Teamwork is good, right?
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In many workplaces across the land, organisations are trying to foster a culture of collaboration, with knowledge flowing across departmental lines and everyone pulling in the same direction. Often a central element of this is the encouragement of teamwork.
On the surface this seems something that can only be good. After all, working with others to achieve a goal is kinda what organisations exist to do. Teamwork can be within small, niche groups or in a much wider collective of people from throughout the organisation.
The notion that working well with others both inside and outside of your organisation is a good one, and one that should rightly be promoted by senior leaders. They should be aware however that teamwork is not always a bed of roses. There are some pitfalls lurking under the surface that could provide some rather unintended consequences.
When teamwork kills collaboration
Teams are often so potent because they provide a unified sense of identity for its members. That’s great in a lot of ways, but it can also bond people together so tightly that they fail to engage with people from outside of their group. When teamwork only exists within small pockets, it becomes more like a clique than a team. To ensure this doesn’t happen, leaders need to ensure that everyone feels part of the overall team.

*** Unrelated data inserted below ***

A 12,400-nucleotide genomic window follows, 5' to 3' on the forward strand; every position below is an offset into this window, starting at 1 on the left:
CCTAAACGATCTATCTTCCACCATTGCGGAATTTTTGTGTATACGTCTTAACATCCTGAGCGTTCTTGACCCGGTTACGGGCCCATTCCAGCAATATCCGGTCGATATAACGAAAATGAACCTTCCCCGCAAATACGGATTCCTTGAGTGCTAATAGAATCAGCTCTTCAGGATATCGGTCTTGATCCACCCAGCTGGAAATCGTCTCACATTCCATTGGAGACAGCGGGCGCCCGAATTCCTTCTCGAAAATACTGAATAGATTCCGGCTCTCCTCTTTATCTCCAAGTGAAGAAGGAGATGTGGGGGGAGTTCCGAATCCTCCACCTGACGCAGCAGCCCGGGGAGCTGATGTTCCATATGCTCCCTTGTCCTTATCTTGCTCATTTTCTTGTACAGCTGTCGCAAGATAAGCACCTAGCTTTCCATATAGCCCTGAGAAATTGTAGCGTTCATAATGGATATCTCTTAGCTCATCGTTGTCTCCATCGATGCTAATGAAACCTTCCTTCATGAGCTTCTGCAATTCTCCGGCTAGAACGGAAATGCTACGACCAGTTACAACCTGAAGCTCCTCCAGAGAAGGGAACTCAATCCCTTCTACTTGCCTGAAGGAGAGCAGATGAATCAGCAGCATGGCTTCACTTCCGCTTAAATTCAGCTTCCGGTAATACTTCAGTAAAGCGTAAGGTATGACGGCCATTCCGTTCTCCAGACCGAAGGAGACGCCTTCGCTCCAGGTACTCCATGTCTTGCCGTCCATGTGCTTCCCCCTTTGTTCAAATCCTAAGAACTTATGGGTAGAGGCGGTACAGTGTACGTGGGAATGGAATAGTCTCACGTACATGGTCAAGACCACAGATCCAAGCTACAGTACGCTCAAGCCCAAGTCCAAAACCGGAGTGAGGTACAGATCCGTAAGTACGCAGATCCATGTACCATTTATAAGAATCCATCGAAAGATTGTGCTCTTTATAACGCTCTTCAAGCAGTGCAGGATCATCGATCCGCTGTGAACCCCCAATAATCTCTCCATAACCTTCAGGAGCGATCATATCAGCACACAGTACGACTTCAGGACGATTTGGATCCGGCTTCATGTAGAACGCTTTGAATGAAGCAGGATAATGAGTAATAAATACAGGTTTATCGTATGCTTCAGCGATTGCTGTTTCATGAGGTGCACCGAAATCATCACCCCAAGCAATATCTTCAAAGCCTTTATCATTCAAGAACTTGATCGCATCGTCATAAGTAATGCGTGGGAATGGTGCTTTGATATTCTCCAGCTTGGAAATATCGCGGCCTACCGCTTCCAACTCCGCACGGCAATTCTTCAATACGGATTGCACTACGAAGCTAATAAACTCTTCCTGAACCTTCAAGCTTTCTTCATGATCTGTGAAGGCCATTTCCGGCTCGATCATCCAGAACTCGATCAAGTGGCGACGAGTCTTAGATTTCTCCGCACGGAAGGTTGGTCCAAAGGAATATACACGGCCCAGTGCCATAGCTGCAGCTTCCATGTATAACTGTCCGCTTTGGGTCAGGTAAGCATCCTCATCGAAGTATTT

When teamwork doesn’t extend to the leaders
I’m sure we’ve all come across leaders that wanted their teams to do what they said rather than what they did. When you’re trying to collaborate across the organisation though it’s crucial that those at the top table are working well together. The culture seeps down from the boardroom into their respective departments, so if they’re not a strong team themselves, it makes it much harder to infuse that spirit within the organisation.
Teamwork for the sake of teamwork
Just as with collaboration as a whole, it’s important that you remember the reason you want people working better together. It’s highly likely that you’re not in the business of producing effective teams, so always keep the end goal in mind. There may after all be times when working as a team is not effective. Research from a few years ago for instance revealed that people often come up with better ideas when working on their own, but those ideas are developed more effectively within a team.
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